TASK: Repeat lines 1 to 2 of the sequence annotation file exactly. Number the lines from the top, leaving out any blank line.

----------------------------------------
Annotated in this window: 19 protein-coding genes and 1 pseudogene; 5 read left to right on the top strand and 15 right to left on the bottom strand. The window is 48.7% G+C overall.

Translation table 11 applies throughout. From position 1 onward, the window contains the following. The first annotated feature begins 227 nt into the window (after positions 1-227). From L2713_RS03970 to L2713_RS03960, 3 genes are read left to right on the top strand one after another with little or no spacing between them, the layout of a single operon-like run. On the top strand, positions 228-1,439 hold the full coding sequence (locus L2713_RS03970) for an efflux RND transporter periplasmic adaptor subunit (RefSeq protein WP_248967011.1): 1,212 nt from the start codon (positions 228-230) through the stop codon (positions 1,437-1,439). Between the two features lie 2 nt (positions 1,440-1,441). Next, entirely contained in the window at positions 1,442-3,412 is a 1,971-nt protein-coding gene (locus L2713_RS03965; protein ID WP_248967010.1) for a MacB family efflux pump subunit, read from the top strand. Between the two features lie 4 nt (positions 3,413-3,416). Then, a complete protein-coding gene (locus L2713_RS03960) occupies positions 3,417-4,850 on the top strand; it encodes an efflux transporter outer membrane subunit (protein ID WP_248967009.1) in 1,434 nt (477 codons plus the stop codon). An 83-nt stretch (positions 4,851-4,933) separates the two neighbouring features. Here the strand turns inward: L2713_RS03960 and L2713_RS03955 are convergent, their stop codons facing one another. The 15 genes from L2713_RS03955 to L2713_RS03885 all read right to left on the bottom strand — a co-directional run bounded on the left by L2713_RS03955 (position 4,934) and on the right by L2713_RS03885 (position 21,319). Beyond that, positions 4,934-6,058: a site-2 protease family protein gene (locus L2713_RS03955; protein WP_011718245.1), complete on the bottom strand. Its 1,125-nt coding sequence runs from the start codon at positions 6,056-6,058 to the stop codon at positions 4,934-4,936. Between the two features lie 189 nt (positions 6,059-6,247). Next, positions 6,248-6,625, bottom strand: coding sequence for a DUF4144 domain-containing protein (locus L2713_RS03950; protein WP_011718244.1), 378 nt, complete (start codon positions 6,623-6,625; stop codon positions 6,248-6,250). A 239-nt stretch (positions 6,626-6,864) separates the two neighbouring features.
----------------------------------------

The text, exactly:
Annotated in this window: 19 protein-coding genes and 1 pseudogene; 5 read left to right on the top strand and 15 right to left on the bottom strand. The window is 48.7% G+C overall.

Translation table 11 applies throughout. From position 1 onward, the window contains the following. The first annotated feature begins 227 nt into the window (after positions 1-227). From L2713_RS03970 to L2713_RS03960, 3 genes are read left to right on the top strand one after another with little or no spacing between them, the layout of a single operon-like run. On the top strand, positions 228-1,439 hold the full coding sequence (locus L2713_RS03970) for an efflux RND transporter periplasmic adaptor subunit (RefSeq protein WP_248967011.1): 1,212 nt from the start codon (positions 228-230) through the stop codon (positions 1,437-1,439). Between the two features lie 2 nt (positions 1,440-1,441). Next, entirely contained in the window at positions 1,442-3,412 is a 1,971-nt protein-coding gene (locus L2713_RS03965; protein ID WP_248967010.1) for a MacB family efflux pump subunit, read from the top strand. Between the two features lie 4 nt (positions 3,413-3,416). Then, a complete protein-coding gene (locus L2713_RS03960) occupies positions 3,417-4,850 on the top strand; it encodes an efflux transporter outer membrane subunit (protein ID WP_248967009.1) in 1,434 nt (477 codons plus the stop codon). An 83-nt stretch (positions 4,851-4,933) separates the two neighbouring features. Here the strand turns inward: L2713_RS03960 and L2713_RS03955 are convergent, their stop codons facing one another. The 15 genes from L2713_RS03955 to L2713_RS03885 all read right to left on the bottom strand — a co-directional run bounded on the left by L2713_RS03955 (position 4,934) and on the right by L2713_RS03885 (position 21,319). Beyond that, positions 4,934-6,058: a site-2 protease family protein gene (locus L2713_RS03955; protein WP_011718245.1), complete on the bottom strand. Its 1,125-nt coding sequence runs from the start codon at positions 6,056-6,058 to the stop codon at positions 4,934-4,936. Between the two features lie 189 nt (positions 6,059-6,247). Next, positions 6,248-6,625, bottom strand: coding sequence for a DUF4144 domain-containing protein (locus L2713_RS03950; protein WP_011718244.1), 378 nt, complete (start codon positions 6,623-6,625; stop codon positions 6,248-6,250). A 239-nt stretch (positions 6,626-6,864) separates the two neighbouring features.